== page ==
Monday, January 25, 2016

Let's Talk About Place Blindness and CP

Place Blindness:  the inability to orient oneself in one's surroundings, as the result of focal brain damage.

Place blindness, (also known as topographical agnosia) is something I have lived with my entire life without knowing it.  Until very recently I'd believed it when people around me told me my disorientation in public places was due to insufficient attention or the fact that I don't drive.  I happened upon one sentence on a social media site that changed everything for me.  It was something like:

Does anyone else with CP constantly get lost?

There was a small internet chorus of "yes!" and "I thought I was the only one!" Then came the response we were all waiting for.  There was a name for this.  Ever since then, it has felt like something has clicked into place for me.

In my brief research for this post, I've seen place blindness associated with autism and brain injuries.  However, there are no results when I search for both place blindness and Cerebral Palsy.  As CP is a result of brain damage, it would follow that at least some people with CP experience place blindness.  (Of my handful of friends with CP, every single one seems to have symptoms of topographical agnosia:  two get lost in Target stores, one said honestly that if expected to, she could not find her way home from three blocks away on a straight sidewalk.)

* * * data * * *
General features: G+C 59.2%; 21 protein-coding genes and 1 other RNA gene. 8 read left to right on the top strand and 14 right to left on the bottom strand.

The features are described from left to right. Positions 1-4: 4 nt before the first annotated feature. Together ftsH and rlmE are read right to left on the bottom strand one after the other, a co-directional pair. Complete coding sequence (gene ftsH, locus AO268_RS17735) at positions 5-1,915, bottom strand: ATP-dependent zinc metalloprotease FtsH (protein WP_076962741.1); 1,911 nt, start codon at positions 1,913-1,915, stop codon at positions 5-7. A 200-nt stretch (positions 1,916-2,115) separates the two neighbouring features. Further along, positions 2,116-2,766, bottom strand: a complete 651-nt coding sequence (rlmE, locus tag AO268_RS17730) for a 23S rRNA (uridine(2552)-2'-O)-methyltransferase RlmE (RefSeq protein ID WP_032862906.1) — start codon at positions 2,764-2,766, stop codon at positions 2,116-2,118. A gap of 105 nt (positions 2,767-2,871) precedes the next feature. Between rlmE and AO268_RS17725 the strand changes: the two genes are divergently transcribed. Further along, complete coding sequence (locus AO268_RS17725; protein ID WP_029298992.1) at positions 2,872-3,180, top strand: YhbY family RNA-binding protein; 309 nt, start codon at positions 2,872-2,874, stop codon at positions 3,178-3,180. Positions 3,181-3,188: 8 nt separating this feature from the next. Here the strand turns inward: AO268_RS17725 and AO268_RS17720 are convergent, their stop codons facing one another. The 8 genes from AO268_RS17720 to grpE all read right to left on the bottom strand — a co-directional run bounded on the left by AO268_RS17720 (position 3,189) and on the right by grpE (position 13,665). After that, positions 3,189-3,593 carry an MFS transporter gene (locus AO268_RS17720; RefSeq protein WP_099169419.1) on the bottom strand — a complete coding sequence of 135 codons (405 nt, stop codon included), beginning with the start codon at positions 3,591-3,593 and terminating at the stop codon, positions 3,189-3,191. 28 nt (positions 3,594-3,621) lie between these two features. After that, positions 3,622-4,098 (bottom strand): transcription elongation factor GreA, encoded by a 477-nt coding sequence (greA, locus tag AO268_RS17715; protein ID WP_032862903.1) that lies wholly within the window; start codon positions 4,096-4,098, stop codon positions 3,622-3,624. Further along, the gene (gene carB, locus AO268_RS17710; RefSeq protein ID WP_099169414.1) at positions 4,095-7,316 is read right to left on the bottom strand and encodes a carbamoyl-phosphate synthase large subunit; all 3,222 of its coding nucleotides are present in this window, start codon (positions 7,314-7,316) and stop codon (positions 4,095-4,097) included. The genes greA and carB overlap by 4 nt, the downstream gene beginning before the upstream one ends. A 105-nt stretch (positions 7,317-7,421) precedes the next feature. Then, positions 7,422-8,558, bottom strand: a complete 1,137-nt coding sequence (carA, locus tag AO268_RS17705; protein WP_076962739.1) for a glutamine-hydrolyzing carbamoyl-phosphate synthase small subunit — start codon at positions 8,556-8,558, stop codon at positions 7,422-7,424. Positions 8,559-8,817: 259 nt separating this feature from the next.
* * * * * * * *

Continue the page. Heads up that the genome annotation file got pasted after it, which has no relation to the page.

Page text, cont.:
In layman's terms, place blindness means that I can navigate place to place only if there are significant landmarks guiding me.  I can go to the store beside my apartment building because my building is always in my line of sight as a landmark.  I can navigate inside the particular store because it is fairly small and they keep things in the same place.  I can even venture down the block, if I can see landmarks the entire time.  Landmark A must be visible from my apartment.  Landmark B from Landmark A and so on.  The same is true in reverse.  If the landmarks I rely on were to ever change, I would be lost.  Though I have lived in the same place for 10 years and my parents are 5 minutes or so away, I could not tell you how to get from here to there.  I know both street addresses, and the name of an important highway linking us, but I could not give you directions from place to place.  Likewise if you needed to rely on me to tell you how to get from my parents' house to mine, I would be even more confused, as all previous directions would be flipped and in reverse order.